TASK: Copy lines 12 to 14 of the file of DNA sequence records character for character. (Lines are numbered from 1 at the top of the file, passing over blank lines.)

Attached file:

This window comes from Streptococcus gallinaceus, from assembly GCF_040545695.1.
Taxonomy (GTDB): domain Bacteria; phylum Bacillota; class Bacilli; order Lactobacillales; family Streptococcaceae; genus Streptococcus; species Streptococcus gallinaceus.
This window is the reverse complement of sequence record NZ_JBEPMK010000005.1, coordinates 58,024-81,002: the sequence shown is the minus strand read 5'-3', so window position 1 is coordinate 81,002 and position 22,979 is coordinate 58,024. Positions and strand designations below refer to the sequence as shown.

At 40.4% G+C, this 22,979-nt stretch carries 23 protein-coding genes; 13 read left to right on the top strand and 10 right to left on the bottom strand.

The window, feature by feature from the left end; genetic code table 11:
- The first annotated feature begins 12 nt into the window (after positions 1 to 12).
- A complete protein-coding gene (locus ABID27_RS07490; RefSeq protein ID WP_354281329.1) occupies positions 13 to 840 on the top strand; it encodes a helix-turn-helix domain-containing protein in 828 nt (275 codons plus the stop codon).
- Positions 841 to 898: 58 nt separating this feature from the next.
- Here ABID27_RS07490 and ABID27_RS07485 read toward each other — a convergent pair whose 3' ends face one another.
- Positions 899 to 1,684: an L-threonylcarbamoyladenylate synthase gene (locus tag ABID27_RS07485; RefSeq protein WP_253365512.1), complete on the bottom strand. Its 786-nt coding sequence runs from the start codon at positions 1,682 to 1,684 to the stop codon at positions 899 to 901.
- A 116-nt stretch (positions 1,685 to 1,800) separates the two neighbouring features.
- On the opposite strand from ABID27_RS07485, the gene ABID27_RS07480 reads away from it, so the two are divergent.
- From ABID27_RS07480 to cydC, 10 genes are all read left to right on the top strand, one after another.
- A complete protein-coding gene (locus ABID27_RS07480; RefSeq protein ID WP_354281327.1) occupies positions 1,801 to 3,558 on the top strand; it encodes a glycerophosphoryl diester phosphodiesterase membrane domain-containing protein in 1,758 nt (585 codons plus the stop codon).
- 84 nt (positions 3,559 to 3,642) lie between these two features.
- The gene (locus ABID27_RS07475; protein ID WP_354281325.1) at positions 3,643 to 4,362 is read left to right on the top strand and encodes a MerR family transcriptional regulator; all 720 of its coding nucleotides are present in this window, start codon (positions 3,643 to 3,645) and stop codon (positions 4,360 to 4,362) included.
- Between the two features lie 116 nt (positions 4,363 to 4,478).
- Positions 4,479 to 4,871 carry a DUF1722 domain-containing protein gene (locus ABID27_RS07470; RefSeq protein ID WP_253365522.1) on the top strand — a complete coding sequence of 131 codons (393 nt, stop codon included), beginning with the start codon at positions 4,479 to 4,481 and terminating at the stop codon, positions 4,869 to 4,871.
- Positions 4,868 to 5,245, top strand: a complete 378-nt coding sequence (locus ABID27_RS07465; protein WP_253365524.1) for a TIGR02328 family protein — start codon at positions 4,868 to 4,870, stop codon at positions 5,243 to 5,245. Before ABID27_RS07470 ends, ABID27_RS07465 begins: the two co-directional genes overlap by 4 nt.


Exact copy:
- On the opposite strand from ABID27_RS07485, the gene ABID27_RS07480 reads away from it, so the two are divergent.
- From ABID27_RS07480 to cydC, 10 genes are all read left to right on the top strand, one after another.
- A complete protein-coding gene (locus ABID27_RS07480; RefSeq protein ID WP_354281327.1) occupies positions 1,801 to 3,558 on the top strand; it encodes a glycerophosphoryl diester phosphodiesterase membrane domain-containing protein in 1,758 nt (585 codons plus the stop codon).